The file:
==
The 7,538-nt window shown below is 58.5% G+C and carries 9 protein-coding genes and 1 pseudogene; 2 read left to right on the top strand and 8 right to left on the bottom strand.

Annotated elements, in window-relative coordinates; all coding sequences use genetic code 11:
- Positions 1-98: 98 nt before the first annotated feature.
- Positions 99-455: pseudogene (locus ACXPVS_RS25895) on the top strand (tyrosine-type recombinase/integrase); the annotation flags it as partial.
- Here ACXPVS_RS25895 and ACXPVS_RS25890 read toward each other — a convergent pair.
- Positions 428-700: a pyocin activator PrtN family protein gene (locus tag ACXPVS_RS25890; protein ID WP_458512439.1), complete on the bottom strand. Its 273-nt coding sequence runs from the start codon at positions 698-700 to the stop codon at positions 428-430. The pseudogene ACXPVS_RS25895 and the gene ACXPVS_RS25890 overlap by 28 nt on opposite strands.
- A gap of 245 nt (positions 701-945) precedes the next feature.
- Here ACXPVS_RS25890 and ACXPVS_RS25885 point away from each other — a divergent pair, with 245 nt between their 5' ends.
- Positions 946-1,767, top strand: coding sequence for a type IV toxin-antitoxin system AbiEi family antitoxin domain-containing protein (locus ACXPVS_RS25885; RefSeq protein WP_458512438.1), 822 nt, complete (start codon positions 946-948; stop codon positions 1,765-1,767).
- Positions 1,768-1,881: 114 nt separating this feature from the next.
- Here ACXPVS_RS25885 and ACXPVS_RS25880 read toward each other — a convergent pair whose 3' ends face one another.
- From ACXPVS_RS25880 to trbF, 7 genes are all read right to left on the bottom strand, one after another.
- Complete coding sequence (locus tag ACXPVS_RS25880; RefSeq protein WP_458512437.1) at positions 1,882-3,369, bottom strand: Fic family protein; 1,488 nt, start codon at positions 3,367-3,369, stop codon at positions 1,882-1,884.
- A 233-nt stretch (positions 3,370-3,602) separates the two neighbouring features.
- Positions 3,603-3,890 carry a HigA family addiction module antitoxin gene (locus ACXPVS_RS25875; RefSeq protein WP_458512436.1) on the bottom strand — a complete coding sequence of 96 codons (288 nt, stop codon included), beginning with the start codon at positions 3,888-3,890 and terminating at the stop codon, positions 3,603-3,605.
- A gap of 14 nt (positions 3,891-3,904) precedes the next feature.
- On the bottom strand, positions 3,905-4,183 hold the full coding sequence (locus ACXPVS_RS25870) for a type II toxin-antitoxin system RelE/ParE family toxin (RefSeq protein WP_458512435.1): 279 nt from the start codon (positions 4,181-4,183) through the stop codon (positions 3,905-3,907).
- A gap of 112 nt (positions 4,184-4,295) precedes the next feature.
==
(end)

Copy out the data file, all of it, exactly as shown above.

The 7,538-nt window shown below is 58.5% G+C and carries 9 protein-coding genes and 1 pseudogene; 2 read left to right on the top strand and 8 right to left on the bottom strand.

Annotated elements, in window-relative coordinates; all coding sequences use genetic code 11:
- Positions 1-98: 98 nt before the first annotated feature.
- Positions 99-455: pseudogene (locus ACXPVS_RS25895) on the top strand (tyrosine-type recombinase/integrase); the annotation flags it as partial.
- Here ACXPVS_RS25895 and ACXPVS_RS25890 read toward each other — a convergent pair.
- Positions 428-700: a pyocin activator PrtN family protein gene (locus tag ACXPVS_RS25890; protein ID WP_458512439.1), complete on the bottom strand. Its 273-nt coding sequence runs from the start codon at positions 698-700 to the stop codon at positions 428-430. The pseudogene ACXPVS_RS25895 and the gene ACXPVS_RS25890 overlap by 28 nt on opposite strands.
- A gap of 245 nt (positions 701-945) precedes the next feature.
- Here ACXPVS_RS25890 and ACXPVS_RS25885 point away from each other — a divergent pair, with 245 nt between their 5' ends.
- Positions 946-1,767, top strand: coding sequence for a type IV toxin-antitoxin system AbiEi family antitoxin domain-containing protein (locus ACXPVS_RS25885; RefSeq protein WP_458512438.1), 822 nt, complete (start codon positions 946-948; stop codon positions 1,765-1,767).
- Positions 1,768-1,881: 114 nt separating this feature from the next.
- Here ACXPVS_RS25885 and ACXPVS_RS25880 read toward each other — a convergent pair whose 3' ends face one another.
- From ACXPVS_RS25880 to trbF, 7 genes are all read right to left on the bottom strand, one after another.
- Complete coding sequence (locus tag ACXPVS_RS25880; RefSeq protein WP_458512437.1) at positions 1,882-3,369, bottom strand: Fic family protein; 1,488 nt, start codon at positions 3,367-3,369, stop codon at positions 1,882-1,884.
- A 233-nt stretch (positions 3,370-3,602) separates the two neighbouring features.
- Positions 3,603-3,890 carry a HigA family addiction module antitoxin gene (locus ACXPVS_RS25875; RefSeq protein WP_458512436.1) on the bottom strand — a complete coding sequence of 96 codons (288 nt, stop codon included), beginning with the start codon at positions 3,888-3,890 and terminating at the stop codon, positions 3,603-3,605.
- A gap of 14 nt (positions 3,891-3,904) precedes the next feature.
- On the bottom strand, positions 3,905-4,183 hold the full coding sequence (locus ACXPVS_RS25870) for a type II toxin-antitoxin system RelE/ParE family toxin (RefSeq protein WP_458512435.1): 279 nt from the start codon (positions 4,181-4,183) through the stop codon (positions 3,905-3,907).
- A gap of 112 nt (positions 4,184-4,295) precedes the next feature.